Despite the perceived limitations of software, visual communication of a concept is a must to get the desired product results faster. A trend board may be a terrific piece of inspiration, but it exists in a single location and represents the ideas and flights of fancy of only a small team of people. The ability of today’s PLM solutions to act as central repositories for images and inspiration has made them valuable tools for trend and design processes. Photos and scans of trend boards and the items on them are an essential first step to making the products envisioned from their influence a reality, and provided these are properly catalogued within a PLM solution, they neatly avoid the difficulties inherent with communicating a complicated, singular vision using more traditional tools.
Digital representation allows everyone to have his or her own window into the grand vision.
As well as acting as centrally-accessible storage for these images, PLM allows them to be associated, or linked, to related styles or collections with additional comments, to better communicate the desired look or feel of the products. They can also be referenced or updated as the responsibility for further development is passed onto other teams. I have heard so many times that concepts get “lost in translation” either between design, technical design and sourcing or with agents or manufacturers overseas. Even when painstakingly put together, internal trend books are still not distributed to all concerned parties, or each person keeps their own notes on updates in their own book and these are not communicated. By moving a trend board into PLM, its functionality is not just replicated, but actually enhanced. End users at every stage of the product lifecycle can attach comments, notes and other qualitative data to what would otherwise have remained a quite inaccessible (in more ways than one) medium.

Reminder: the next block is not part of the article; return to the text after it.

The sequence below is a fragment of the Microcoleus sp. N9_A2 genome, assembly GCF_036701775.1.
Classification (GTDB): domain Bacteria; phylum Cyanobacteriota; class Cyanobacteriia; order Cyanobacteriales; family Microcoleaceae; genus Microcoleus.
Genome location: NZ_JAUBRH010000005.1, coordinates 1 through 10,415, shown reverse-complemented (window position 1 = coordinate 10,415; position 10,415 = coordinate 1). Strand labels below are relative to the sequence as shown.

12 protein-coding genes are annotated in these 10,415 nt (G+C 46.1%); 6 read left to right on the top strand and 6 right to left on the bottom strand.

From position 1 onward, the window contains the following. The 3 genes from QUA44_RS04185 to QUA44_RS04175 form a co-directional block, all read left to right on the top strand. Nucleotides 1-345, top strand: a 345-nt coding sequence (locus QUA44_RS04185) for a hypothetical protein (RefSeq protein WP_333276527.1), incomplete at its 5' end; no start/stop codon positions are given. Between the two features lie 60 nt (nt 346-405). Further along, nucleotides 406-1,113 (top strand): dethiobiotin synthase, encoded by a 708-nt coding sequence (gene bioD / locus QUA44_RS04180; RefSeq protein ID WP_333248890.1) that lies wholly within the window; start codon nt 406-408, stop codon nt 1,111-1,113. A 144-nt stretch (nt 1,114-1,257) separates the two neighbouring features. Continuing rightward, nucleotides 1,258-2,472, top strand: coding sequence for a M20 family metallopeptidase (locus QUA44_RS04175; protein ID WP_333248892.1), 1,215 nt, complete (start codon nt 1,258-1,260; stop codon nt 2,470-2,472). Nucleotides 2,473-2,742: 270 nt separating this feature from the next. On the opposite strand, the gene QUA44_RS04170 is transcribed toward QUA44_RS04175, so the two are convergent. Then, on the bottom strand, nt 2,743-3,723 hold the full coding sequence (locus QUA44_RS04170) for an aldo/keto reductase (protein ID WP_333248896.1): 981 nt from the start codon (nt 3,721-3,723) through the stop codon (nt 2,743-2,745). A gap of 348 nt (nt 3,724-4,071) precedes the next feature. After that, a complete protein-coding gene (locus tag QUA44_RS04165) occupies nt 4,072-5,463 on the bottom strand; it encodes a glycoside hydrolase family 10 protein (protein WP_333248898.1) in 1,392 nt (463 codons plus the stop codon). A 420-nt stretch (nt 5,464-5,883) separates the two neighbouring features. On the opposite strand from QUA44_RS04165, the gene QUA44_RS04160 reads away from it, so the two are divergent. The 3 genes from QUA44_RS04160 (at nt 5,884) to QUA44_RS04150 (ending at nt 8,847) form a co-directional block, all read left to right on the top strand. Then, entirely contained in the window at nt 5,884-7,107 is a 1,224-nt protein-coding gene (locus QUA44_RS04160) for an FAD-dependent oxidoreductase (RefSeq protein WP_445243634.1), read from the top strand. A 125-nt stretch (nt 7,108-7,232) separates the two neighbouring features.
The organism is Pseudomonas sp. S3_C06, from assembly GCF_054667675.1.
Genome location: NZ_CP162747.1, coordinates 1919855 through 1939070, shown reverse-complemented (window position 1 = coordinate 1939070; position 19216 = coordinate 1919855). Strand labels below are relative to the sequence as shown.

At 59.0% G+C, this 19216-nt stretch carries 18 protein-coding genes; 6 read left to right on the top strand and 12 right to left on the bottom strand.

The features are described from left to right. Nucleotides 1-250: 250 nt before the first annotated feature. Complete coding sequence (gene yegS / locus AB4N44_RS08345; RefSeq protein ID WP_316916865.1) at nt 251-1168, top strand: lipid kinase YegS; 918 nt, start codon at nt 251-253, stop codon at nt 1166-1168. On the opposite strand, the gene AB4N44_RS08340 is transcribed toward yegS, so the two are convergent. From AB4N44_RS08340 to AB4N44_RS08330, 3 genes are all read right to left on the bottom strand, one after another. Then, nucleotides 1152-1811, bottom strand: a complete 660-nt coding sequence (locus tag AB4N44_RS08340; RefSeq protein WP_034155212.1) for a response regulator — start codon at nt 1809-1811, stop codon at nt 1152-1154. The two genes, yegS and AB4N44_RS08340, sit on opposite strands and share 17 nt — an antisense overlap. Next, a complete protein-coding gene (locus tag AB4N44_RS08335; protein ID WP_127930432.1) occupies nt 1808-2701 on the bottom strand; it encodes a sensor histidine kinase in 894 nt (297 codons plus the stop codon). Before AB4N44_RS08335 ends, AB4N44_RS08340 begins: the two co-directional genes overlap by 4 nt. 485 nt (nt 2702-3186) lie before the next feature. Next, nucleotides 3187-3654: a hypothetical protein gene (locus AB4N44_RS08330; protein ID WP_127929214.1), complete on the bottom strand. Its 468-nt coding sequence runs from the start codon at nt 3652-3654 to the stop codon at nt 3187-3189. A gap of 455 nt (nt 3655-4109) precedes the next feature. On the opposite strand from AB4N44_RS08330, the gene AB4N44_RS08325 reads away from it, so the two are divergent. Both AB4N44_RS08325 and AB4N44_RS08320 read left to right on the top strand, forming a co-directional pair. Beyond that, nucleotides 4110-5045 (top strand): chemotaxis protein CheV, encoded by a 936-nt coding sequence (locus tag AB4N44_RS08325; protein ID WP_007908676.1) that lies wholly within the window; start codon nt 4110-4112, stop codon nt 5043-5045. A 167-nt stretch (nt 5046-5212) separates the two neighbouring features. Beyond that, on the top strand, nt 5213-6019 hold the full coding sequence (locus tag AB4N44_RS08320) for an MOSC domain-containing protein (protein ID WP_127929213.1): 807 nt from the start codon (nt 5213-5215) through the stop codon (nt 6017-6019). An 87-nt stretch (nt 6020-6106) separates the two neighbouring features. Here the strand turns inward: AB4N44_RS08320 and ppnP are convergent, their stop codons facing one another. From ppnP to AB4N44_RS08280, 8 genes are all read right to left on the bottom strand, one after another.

There are, though, companies who are concerned about adopting this approach. Many organisations distribute information internally on a ‘need to know’ basis, and a common concern is whether or not these inspirational designs and sketches can be kept in a section of the PLM database that is not accessible to others in the company. This is a simple issue to overcome, as using the user and user group level permissions available in most PLM systems will allow for the teams to control access to images and messages.
Fabric swatches are another important item that can benefit from organization within a PLM system. They often get misplaced, and tend to get smaller and smaller as they are cut up and distributed to more people. Having a high-resolution scan of the original fabric swatch will help with initial sourcing. Then the scan can quickly linked to a more detailed PLM material record once a fabric has been accepted into the line. Later in the process, having a scan of the original inspiration linked to the final approved material record will aid internally with samples and even through to QC when the product is actually delivered. Similarly, trend boards and other inspiration that were considered at one point in time and subsequently shelved can be easily revisited provided they are properly catalogued. As the saying goes: everything gets recycled in the fashion industry, so what is not quite right this season may be the bestseller in a year’s time.
As we can see, digitising and communicating within PLM from the get-go about design decisions and direction makes things more accessible for all involved, but does require some discipline.
Depending on company standards and designers’ preferences, sketches are often done initially by hand and then refined digitally in sketching software such as the industry standard, Adobe Illustrator. Some designers prefer to sketch digitally from the start, but either way, or a mix of the two, is a very viable option. For sketches that will be shared or referenced as technical sketches, it makes sense to eventually draw them digitally in vector format, both for the sake of clarity and so the sketches can more easily be updated or tweaked. Various PLM systems can automatically upload native Adobe file formats, but scripts can also be written to automatically convert these into more common formats such as .jpeg. Another example of a script that automates a process is one that updates images linked to specific styles when a designer updates a sketch in a specific folder. This not only negates the issue of people forgetting to upload the latest version of a sketch, but very often updating images into PLM systems is a multi-step process and perceived as an inefficient use of time by creative talent.